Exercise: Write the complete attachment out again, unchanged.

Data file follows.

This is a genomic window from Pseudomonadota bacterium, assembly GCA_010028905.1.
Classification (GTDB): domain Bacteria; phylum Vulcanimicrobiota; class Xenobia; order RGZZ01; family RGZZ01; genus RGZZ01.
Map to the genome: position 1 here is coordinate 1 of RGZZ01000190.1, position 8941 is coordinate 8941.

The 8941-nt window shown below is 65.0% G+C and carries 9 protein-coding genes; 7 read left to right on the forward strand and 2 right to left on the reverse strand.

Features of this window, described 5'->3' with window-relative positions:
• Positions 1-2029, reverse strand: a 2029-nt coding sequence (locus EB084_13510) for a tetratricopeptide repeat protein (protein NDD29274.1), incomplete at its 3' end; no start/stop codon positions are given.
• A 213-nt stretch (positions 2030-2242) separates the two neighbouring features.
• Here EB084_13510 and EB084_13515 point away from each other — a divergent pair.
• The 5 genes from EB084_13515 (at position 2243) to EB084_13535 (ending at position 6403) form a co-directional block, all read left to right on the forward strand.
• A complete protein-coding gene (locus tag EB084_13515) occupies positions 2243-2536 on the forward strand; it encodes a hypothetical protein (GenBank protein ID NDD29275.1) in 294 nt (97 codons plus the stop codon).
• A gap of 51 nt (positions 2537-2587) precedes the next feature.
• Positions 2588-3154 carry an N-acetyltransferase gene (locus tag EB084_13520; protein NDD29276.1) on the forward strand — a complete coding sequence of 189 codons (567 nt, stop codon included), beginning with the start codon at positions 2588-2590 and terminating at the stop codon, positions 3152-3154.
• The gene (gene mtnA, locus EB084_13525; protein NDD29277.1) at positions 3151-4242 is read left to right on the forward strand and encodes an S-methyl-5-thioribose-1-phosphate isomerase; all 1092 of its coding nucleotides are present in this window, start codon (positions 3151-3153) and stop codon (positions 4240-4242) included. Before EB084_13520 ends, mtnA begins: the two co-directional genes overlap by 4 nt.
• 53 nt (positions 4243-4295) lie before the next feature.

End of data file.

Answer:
This is a genomic window from Pseudomonadota bacterium, assembly GCA_010028905.1.
Classification (GTDB): domain Bacteria; phylum Vulcanimicrobiota; class Xenobia; order RGZZ01; family RGZZ01; genus RGZZ01.
Map to the genome: position 1 here is coordinate 1 of RGZZ01000190.1, position 8941 is coordinate 8941.

The 8941-nt window shown below is 65.0% G+C and carries 9 protein-coding genes; 7 read left to right on the forward strand and 2 right to left on the reverse strand.

Features of this window, described 5'->3' with window-relative positions:
• Positions 1-2029, reverse strand: a 2029-nt coding sequence (locus EB084_13510) for a tetratricopeptide repeat protein (protein NDD29274.1), incomplete at its 3' end; no start/stop codon positions are given.
• A 213-nt stretch (positions 2030-2242) separates the two neighbouring features.
• Here EB084_13510 and EB084_13515 point away from each other — a divergent pair.
• The 5 genes from EB084_13515 (at position 2243) to EB084_13535 (ending at position 6403) form a co-directional block, all read left to right on the forward strand.
• A complete protein-coding gene (locus tag EB084_13515) occupies positions 2243-2536 on the forward strand; it encodes a hypothetical protein (GenBank protein ID NDD29275.1) in 294 nt (97 codons plus the stop codon).
• A gap of 51 nt (positions 2537-2587) precedes the next feature.
• Positions 2588-3154 carry an N-acetyltransferase gene (locus tag EB084_13520; protein NDD29276.1) on the forward strand — a complete coding sequence of 189 codons (567 nt, stop codon included), beginning with the start codon at positions 2588-2590 and terminating at the stop codon, positions 3152-3154.
• The gene (gene mtnA, locus EB084_13525; protein NDD29277.1) at positions 3151-4242 is read left to right on the forward strand and encodes an S-methyl-5-thioribose-1-phosphate isomerase; all 1092 of its coding nucleotides are present in this window, start codon (positions 3151-3153) and stop codon (positions 4240-4242) included. Before EB084_13520 ends, mtnA begins: the two co-directional genes overlap by 4 nt.
• 53 nt (positions 4243-4295) lie before the next feature.